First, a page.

Syrian blogger Tariq Baissi will spend the next three years behind bars.

Some very unfortunate news that came from the growing community of Syrian bloggers. Unfortunately, these brave voices appears to be buried even on the world wide web. This page will do its best to keep at least some of them alive. Nir


Syrian blogger Tariq Baissi will spend the next three years behind bars for posting a six words comment criticizing the Syrian security services on an online forum.


 BEIRUT/DAMASCUS, May 16, 2008 (MENASSAT) – On May 5, Tariq Baissi was convicted to three years of prison for “weakening the national feeling and the national ethos.” The  State Security Court in Damascus cut Baissi’s sentence in half from the original six years. Baissi’s crime was to have posted six words on the online forum, ‘I am a Muslim,’ in which he criticized Syria’s state security apparatus.

Baissi was detained by military security on July 7, 2007 in his hometown of Tartus. Members of his family have been granted few visits.

“Baissi’s father has not been able to visit his son for almost one year now,” a Syrian human rights activist who spoke on the condition of anonymity told MENASSAT. The activist had spoken to the blogger’s father on Friday and described him as “very upset.”

Throughout the trial, Baissi has denied posting the comments, saying that he works in a computer company and has nothing to do with politics. He said the phone line, through which the website was accessed, did not even belong to him but to another resident in the same building. Those claims were rejected by the Syrian government.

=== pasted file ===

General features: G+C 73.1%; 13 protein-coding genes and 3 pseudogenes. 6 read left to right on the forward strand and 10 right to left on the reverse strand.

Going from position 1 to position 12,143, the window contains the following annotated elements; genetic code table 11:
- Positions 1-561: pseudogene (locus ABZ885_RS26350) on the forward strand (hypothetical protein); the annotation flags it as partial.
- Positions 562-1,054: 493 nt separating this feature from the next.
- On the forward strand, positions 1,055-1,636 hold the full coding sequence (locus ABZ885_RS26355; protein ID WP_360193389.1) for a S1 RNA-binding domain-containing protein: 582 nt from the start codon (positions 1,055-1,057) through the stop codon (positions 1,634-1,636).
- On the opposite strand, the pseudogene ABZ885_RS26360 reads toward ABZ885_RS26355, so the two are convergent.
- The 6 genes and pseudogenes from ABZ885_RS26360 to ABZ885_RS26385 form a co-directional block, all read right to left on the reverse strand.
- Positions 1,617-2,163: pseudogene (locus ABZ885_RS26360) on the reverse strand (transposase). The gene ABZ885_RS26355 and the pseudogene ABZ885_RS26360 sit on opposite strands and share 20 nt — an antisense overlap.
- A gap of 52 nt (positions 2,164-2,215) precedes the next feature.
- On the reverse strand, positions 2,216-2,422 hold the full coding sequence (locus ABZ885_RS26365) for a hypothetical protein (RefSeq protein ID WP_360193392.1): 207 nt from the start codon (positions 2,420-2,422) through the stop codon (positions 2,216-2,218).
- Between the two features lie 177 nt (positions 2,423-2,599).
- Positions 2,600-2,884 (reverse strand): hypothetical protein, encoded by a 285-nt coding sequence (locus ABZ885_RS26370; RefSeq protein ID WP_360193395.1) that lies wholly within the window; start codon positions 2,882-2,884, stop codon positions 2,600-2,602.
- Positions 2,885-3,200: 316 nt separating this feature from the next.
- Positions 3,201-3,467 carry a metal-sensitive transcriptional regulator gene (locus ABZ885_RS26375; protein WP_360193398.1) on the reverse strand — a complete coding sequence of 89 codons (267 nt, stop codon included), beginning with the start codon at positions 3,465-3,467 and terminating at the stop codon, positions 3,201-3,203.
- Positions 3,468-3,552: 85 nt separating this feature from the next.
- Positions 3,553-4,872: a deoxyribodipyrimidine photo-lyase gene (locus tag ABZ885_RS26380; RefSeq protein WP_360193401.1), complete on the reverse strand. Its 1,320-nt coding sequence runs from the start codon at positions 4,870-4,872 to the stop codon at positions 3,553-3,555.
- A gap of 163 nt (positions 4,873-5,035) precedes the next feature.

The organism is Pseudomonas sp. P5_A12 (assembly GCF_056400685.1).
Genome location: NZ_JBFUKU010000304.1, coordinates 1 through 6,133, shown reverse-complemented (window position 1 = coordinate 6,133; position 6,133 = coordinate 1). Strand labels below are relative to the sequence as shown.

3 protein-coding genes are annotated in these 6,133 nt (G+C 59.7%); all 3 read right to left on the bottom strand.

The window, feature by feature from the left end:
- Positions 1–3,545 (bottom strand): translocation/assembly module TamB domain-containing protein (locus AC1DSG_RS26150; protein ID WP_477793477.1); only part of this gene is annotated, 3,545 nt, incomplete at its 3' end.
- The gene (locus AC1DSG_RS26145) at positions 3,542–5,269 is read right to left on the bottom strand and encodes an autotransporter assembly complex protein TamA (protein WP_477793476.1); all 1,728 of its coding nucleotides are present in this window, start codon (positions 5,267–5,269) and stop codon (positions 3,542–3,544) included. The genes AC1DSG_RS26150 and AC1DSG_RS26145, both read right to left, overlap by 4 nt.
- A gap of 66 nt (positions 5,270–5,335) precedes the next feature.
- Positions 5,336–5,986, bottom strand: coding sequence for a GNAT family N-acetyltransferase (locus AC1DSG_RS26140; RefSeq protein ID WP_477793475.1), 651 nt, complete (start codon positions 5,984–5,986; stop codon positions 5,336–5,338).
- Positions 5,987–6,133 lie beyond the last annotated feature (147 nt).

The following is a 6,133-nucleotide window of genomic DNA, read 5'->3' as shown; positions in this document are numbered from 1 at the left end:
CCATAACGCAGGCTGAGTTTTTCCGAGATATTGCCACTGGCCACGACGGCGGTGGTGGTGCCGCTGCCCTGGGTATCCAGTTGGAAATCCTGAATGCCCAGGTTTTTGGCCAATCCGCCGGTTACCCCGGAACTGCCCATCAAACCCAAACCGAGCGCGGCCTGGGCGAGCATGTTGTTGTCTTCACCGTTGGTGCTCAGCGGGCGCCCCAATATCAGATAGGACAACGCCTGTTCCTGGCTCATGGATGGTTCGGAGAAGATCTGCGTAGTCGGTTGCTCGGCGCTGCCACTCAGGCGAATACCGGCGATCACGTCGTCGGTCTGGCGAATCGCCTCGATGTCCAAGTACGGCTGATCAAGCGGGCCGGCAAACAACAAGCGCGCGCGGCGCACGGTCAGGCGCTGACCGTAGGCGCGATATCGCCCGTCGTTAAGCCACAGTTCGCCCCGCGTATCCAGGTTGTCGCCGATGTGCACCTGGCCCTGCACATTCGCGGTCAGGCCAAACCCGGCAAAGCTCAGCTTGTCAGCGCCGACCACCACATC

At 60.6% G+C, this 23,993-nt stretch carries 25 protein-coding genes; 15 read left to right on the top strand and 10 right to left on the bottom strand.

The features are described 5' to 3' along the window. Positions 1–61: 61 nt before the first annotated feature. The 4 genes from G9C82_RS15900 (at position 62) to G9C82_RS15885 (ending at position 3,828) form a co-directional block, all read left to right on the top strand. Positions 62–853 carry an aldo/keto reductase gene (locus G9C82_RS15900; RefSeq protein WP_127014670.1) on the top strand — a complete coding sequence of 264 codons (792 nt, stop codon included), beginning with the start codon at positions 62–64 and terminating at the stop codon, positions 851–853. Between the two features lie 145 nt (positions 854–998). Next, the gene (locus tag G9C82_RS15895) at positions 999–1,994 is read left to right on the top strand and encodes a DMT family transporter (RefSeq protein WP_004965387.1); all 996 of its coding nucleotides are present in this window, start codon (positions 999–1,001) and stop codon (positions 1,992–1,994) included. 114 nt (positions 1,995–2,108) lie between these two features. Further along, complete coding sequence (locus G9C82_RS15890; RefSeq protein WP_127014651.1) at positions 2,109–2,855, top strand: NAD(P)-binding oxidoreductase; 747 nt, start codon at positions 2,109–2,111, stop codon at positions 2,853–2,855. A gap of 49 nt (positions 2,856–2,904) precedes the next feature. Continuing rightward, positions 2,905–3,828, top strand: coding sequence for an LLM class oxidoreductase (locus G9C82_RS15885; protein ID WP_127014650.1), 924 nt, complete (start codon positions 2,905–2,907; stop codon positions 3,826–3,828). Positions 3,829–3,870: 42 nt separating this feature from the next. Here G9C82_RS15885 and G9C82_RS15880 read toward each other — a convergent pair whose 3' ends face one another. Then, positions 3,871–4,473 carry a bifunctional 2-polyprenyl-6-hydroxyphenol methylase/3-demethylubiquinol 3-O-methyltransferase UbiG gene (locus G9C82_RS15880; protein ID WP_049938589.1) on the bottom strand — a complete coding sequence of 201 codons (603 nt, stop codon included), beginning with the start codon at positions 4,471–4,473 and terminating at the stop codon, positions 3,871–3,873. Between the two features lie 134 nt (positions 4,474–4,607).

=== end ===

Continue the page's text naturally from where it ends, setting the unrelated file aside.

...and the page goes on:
Rights groups and Syrian bloggers have condemned the sentencing of Baissi. In a recent press release, the London-based Syrian Human Rights Committee said, “Posting a phrase comprised of six words may cost you a six-year prison sentence [in Syria.”]

A group calling themselves “the Syrian bloggers” issued a statement in solidarity with Baissi, emphasizing that the sentence “will not cancel the freedom of expression or shut up the voices demanding their rights guaranteed by the Syrian constitution. Tariq will remain the flame that will not be extinguished and he will still serve as a guide for the bloggers.”

Because Baissi was not a well-known blogger, it took some time for the case to leak out to the activist community and the international media. But an online support campaign, Free Tariq, was eventually set up by a handful of bloggers, and there is a group on Facebook calling for his release.

Syria has in recent time been accused of clamping down on the Internet. In 2006, press watchdog Reporters Without Borders named Syria one of the world’s greatest “Internet enemies.” The group referred to Syria as “the Middle East’s biggest prison for cyber-dissidents.”

Ahed Al-Hendi, a Syrian blogger who was himself arrested in late 2006 for posting critical comments on an online forum, told MENASSAT that the recent clap-down shows that Syrian authorities are afraid of the bloggers.”The government has definitely become worse in recent time, sentencing bloggers to prison terms just like political activists. That shows how afraid the regime is of the bloggers,” Al-Hendi said in an email interview.

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